What Is Hand Pollination And Why You Should Try It

Since humankind first began growing crops, we've sought ways to increase our yield. One time-consuming yet rewarding technique proven to increase fruit production is hand pollination. In fact, we have Edmund Albius' hand pollination skills to thank for widescale vanilla production, which is very difficult to grow naturally. Hand pollination, sometimes called artificial pollination, is quite simply what it sounds like; pollinating flowers by hand. To hand pollinate a garden, you can use a cotton swab, paintbrush, or similar tool to gather pollen from the flower's stamen and transfer it to the pistils. By speeding along the natural pollination process, you'll encourage fruits to develop more quickly and be able to reap a bigger harvest.

Have you tried everything to inspire pollination aside from dimming the lights, pouring wine into the soil, and blasting "Careless Whisper" in your backyard? Hand pollinating may be the answer you're searching for, and playing matchmaker in your garden is much simpler than it seems. 

How hand pollination works

Before you rush out to the garden and garner stares from your neighbors, it's important to understand how fruit production works. Most plants have flowers with both "male" and "female" reproductive parts, although some plants, like ginkgos and kiwis, are either male or female. The male parts of a flower include the stamens, which release pollen from anthers on their tips. The female parts of a flower are collectively called the pistil, which has a sticky surface that collects pollen. When pollen is transferred to the pistil, genetic information travels down the pistil, and a zygote begins to form deep within the flower. Flowers will then close their petals and eventually wither away as the zygote grows into a seed-carrying fruit. 

Hand-pollination may be necessary if you don't have many natural pollinators in your area, such as bees, butterflies, and hummingbirds. Even if your yard is buzzing with bees, hand-pollinating can still be a good method to increase your garden's output of fruits and vegetables. Hand pollinating is also a good idea to prevent awkward, inedible fruits due to insufficient pollination. Some of the best plants for hand pollinating are nightshade vegetables, like tomatoes and peppers, as well as plants that grow separate male and female blooms, like the squash family.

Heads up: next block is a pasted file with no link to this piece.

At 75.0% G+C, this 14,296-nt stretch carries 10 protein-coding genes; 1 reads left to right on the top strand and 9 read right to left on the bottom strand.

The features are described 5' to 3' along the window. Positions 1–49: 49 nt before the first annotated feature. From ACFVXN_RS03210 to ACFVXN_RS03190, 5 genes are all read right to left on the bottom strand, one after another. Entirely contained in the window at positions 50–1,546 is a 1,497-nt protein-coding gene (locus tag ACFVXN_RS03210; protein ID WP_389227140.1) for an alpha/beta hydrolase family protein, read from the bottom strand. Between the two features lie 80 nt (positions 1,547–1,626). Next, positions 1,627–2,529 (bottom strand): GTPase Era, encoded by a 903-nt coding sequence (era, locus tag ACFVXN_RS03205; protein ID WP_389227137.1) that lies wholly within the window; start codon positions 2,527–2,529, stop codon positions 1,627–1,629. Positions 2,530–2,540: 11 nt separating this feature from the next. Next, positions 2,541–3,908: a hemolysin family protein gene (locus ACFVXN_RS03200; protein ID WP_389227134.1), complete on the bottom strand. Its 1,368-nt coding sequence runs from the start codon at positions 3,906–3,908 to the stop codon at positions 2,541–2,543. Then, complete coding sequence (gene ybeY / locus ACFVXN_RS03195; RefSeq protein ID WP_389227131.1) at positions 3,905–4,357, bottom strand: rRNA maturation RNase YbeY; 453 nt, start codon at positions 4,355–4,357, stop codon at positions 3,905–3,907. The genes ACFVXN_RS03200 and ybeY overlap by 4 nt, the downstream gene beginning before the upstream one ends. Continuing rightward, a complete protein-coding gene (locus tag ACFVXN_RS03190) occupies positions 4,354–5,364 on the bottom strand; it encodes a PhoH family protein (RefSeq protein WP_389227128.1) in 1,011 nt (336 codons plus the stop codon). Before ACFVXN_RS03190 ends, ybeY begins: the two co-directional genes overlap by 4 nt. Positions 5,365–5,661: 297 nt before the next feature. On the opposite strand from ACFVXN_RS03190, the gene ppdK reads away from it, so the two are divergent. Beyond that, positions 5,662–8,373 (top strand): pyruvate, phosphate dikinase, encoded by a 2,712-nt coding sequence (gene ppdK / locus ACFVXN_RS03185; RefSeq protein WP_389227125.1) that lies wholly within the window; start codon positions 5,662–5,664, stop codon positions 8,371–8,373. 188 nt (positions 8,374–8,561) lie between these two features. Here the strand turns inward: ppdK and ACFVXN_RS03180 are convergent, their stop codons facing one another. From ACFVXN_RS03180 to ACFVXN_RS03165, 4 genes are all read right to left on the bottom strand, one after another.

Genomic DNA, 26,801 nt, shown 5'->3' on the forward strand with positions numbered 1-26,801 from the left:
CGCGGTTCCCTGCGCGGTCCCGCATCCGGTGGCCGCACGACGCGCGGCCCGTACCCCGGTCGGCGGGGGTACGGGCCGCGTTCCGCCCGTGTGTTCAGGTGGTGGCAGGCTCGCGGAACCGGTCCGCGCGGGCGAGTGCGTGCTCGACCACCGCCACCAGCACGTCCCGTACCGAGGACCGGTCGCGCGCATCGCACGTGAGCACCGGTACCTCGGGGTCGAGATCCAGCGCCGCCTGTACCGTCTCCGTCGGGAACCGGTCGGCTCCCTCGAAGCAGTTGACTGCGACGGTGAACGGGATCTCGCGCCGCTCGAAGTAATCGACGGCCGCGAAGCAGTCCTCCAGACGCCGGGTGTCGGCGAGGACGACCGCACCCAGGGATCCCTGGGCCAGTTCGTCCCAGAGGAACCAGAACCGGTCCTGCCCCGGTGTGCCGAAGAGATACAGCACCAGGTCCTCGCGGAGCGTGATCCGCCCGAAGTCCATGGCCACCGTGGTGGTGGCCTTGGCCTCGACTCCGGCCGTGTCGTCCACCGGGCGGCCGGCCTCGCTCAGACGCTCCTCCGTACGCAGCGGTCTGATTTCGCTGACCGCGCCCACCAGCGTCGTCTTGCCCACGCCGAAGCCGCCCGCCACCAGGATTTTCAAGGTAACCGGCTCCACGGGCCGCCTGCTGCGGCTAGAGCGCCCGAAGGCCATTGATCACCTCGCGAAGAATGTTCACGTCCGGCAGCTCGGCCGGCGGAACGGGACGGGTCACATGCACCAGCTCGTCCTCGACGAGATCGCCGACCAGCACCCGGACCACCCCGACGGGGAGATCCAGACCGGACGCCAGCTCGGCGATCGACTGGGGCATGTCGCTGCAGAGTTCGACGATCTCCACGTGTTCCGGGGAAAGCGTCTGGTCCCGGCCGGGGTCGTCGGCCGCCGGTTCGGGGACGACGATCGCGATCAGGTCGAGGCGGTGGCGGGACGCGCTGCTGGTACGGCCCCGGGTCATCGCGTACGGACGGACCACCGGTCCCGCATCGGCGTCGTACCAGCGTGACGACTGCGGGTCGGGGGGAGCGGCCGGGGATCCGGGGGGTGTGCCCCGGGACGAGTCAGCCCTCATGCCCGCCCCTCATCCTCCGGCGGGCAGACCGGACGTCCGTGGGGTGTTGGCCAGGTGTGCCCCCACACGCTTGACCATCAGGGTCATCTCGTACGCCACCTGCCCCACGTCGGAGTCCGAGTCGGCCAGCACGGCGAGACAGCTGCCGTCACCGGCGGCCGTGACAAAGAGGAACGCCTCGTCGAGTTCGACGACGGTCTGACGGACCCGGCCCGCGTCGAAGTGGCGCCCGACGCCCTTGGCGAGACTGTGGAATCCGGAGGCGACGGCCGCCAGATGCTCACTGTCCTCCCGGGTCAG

Pollinating your flowers by hand

The best time to hand pollinate most plants is early morning when the blooms are fresh and firm. To pollinate your flowers, you'll need a paintbrush, cotton swap, feather, or nearly anything that resembles a little bee's fuzzy bottom. An electric toothbrush is a clever idea to mimic buzzing bees. According to Scientific Reports, their vibrations are used to help release pollen from the anthers. Sometimes this vibration and pollen drop is all you need to fertilize self-pollinating flowers, including strawberries, tomatillos, peppers, eggplant, okra, and more. Cross-pollinating plants like squash, cucumbers, and corn have male and female flowers on the same plant. To pollinate these, gently brush the tip of your paintbrush onto the anthers of a male flower until it is saturated with pollen, then transfer to the pistil of a female flower. Alternatively, you can detach a male flower, remove the petals and touch the stamens directly to a female blossom's pistil. For single-sex plants like kiwis, you'll need to transfer pollen from a the flower of a male plant to the bloom of a female.

Hand pollinating can be repeated every few days until you see petals closing and fruit starting to form. To encourage receptivity and growth, ensure that plants have adequate water, nutrients, and sunlight. If this seems like a lot of work, leave it to the pros! Plant wildflowers, create bee water fountains, and even try a pheromone bee bait to bring more pollinators into your yard